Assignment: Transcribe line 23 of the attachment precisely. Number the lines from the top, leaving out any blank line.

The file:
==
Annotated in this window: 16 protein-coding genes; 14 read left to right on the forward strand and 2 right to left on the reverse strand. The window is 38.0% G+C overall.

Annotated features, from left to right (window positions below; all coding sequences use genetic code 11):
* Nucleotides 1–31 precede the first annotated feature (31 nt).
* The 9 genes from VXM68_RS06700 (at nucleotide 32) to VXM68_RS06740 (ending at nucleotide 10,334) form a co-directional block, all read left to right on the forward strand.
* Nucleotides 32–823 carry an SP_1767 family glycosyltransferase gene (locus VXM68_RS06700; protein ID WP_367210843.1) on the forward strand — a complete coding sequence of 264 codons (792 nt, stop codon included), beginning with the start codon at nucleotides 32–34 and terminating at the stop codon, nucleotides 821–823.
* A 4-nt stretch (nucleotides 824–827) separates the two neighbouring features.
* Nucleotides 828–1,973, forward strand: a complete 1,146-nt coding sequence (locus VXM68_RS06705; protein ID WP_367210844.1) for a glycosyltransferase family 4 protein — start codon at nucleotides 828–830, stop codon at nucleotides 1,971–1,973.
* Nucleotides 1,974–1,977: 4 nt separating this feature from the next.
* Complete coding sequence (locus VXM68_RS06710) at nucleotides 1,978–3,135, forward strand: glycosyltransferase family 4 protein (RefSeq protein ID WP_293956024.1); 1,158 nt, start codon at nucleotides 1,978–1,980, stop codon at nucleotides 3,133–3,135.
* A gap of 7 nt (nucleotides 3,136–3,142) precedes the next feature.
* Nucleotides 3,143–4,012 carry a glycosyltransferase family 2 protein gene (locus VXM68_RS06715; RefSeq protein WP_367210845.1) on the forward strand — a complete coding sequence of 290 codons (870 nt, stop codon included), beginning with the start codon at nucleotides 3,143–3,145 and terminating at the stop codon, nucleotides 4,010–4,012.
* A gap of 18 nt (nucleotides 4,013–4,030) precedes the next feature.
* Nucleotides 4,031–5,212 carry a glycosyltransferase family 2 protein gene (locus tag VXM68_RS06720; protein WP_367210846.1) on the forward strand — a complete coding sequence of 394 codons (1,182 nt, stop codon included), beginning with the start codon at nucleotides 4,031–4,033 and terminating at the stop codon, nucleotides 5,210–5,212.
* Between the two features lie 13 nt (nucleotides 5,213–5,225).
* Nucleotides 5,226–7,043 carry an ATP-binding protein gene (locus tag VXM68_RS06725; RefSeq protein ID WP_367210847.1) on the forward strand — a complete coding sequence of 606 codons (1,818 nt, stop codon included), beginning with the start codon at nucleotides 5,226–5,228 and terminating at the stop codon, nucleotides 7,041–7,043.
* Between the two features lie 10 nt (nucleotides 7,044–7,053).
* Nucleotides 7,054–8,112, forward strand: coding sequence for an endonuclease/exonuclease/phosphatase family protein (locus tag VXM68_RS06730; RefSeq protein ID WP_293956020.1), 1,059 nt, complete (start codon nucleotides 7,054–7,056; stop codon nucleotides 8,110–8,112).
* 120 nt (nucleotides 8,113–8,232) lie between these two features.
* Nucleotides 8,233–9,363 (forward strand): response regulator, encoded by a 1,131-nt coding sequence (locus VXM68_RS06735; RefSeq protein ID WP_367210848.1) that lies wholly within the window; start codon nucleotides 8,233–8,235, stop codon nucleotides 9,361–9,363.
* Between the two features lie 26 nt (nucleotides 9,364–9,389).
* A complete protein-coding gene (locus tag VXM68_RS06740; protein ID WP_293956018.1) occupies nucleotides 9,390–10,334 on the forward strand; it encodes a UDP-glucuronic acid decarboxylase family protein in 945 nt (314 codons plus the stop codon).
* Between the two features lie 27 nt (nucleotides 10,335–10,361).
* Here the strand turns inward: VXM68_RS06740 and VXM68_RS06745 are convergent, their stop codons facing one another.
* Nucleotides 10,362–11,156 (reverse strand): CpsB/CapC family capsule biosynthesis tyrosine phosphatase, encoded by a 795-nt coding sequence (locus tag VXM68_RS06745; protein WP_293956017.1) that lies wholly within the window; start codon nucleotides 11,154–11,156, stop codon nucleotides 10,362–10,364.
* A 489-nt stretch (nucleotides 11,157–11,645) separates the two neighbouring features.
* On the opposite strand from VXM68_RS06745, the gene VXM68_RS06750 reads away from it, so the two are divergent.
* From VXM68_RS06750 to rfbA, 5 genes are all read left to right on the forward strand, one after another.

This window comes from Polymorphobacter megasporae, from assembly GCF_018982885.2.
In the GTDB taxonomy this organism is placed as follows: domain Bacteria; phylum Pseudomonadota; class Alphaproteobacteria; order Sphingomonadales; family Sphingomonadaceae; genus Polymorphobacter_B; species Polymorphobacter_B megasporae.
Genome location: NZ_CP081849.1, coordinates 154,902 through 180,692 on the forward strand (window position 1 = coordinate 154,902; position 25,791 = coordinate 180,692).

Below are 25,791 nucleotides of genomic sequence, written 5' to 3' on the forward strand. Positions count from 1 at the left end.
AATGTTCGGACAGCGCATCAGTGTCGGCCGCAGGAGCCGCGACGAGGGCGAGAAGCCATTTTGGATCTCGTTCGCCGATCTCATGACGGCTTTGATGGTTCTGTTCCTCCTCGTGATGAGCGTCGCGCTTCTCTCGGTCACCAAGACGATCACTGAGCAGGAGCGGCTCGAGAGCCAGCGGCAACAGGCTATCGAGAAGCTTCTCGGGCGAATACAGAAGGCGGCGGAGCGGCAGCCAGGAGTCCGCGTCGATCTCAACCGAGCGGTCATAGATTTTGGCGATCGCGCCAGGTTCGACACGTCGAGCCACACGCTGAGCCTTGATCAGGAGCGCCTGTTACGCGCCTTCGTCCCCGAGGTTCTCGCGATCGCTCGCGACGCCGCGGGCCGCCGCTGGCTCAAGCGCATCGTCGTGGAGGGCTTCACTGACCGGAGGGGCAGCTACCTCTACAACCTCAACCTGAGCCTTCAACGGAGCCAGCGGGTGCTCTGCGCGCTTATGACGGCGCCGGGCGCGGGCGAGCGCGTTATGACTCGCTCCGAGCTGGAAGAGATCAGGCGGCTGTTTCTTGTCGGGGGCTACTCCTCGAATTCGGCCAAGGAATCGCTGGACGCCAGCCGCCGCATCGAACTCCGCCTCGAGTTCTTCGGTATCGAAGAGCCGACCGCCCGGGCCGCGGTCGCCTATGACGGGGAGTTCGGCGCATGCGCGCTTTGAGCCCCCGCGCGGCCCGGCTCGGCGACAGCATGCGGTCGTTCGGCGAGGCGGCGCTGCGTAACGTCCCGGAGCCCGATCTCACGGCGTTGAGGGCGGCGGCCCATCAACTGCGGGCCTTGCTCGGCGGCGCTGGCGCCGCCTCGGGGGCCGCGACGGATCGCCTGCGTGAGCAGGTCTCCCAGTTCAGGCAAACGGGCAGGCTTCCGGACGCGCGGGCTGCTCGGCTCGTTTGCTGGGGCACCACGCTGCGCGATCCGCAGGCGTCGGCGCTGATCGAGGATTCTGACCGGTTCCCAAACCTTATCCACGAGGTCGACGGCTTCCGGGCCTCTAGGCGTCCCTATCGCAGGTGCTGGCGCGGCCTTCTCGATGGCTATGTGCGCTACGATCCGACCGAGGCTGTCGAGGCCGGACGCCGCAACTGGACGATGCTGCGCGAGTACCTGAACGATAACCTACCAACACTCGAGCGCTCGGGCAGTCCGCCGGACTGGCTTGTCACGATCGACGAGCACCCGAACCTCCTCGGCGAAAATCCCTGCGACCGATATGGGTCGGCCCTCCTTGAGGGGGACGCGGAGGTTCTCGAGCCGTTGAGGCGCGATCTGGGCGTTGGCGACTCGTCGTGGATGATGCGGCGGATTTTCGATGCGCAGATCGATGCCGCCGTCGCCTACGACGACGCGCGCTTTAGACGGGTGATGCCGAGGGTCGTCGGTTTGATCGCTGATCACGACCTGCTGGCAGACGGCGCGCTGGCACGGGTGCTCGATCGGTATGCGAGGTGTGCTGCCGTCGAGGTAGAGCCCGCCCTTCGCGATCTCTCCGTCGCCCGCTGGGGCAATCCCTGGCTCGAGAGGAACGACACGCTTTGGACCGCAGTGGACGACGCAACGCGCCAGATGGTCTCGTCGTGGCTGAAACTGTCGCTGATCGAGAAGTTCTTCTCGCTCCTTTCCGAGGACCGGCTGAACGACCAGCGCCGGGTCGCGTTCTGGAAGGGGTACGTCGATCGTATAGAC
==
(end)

* Here the strand turns inward: VXM68_RS06740 and VXM68_RS06745 are convergent, their stop codons facing one another.